When the GDPR comes in on 25 May 2018, it will significantly change the way that you handle your customers’ data; to not comply with new regulation risks a fine up to 4% of your annual turnover, or €20m, whichever is higher.
We know the internet is a quagmire of information on the GDPR, that’s why we’re here to help. In our role as a technology provider, we’ve committed ourselves to supporting you through coming changes.
As a first step, we have set-up an advice line for customers email@example.com – please contact us with any question you have and ask us for advice. The aim of the GDPR is to protect residents within the EU from data breaches, an increasingly common concern amongst businesses and their customers. To help you can get to grips with what GDPR means for you, we have listed its key points below.
The reach of GDPR
GPDR will apply to the processing of personal data by controllers and processors in the EU, regardless of whether the processing takes place in the EU or not. Non-EU businesses processing the data of EU citizens will also have to appoint a representative in the EU.
Under GDPR, organisations in breach of GDPR can be fined up to 4% of annual global turnover or €20 million (whichever is greater). These rules apply to both controllers and processors.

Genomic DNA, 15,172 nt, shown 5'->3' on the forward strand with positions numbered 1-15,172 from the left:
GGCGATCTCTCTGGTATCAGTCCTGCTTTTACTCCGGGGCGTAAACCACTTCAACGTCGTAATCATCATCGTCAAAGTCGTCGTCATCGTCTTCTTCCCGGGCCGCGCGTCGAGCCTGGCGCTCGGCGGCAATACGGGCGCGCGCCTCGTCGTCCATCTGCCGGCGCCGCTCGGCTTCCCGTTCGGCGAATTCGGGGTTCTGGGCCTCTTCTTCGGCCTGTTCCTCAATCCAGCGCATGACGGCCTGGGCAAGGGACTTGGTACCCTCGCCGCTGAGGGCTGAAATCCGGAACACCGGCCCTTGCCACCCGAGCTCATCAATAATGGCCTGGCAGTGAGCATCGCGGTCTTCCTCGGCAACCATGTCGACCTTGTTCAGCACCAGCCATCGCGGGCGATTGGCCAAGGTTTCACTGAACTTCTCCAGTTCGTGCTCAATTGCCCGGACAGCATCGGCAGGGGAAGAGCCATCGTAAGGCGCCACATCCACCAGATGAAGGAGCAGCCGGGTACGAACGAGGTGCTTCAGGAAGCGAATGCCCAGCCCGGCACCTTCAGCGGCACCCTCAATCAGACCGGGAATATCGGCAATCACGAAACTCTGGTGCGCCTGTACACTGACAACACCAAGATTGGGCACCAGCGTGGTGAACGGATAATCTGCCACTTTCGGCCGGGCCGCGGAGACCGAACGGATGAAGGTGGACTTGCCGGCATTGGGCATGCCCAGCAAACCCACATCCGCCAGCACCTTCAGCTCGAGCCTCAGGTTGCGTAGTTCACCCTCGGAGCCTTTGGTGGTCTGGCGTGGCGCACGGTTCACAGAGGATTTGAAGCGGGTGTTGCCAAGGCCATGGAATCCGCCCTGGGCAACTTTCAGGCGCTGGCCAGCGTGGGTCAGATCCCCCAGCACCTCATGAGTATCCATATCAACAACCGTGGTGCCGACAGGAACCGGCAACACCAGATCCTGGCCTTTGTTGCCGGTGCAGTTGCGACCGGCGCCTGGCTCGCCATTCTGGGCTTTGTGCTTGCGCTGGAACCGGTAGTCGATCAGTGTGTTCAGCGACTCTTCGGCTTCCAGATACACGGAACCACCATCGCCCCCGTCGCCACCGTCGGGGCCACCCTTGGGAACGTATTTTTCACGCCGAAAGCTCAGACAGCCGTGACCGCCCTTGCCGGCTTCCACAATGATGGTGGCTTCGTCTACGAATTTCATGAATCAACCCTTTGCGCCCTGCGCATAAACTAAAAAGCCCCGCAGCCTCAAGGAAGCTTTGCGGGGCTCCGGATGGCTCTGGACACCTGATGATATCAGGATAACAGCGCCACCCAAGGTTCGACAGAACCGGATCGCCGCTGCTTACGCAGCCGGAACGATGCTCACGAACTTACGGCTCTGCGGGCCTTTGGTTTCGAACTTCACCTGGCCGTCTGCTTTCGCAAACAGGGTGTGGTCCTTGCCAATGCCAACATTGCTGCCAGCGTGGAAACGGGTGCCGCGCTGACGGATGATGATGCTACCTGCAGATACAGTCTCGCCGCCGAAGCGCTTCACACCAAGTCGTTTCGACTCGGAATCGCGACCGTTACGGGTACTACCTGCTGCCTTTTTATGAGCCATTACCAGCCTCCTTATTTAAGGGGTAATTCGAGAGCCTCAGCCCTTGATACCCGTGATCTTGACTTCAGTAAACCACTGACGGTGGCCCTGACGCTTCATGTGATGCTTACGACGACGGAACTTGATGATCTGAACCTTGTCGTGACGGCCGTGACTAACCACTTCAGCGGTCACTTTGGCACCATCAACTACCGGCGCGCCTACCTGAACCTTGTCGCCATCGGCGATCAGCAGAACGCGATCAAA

Consent for data use by the customer must be given, clear and distinguishable from other matters and provided in an intelligible and easily accessible form, using clear and plain language.
Breach notification will become mandatory in all member states where a data breach is likely to “result in a risk for the rights and freedoms of individuals”. This must be done within 72 hours.
Right to Access
Customers have the right to obtain from the data controller confirmation as to whether or not personal data concerning them is being processed, where and for what purpose. The controller shall provide a copy of that data, free of charge, in an electronic format.
Right to be Forgotten
The right to be forgotten entitles the data subject to have the data controller erase his/her personal data, cease further dissemination of the data, and have third parties halt processing of the data.
GDPR introduces data portability – the right for a data subject to receive the personal data concerning them, which they have previously provided in a ‘commonly use and machine readable format’.
Privacy by Design
Privacy by Design calls for the inclusion of data protection from the onset of the designing of systems, rather than an addition.
If you deal with children, you need to consider putting in place systems to verify ages and ways in which to get parental or guardian consent to processing.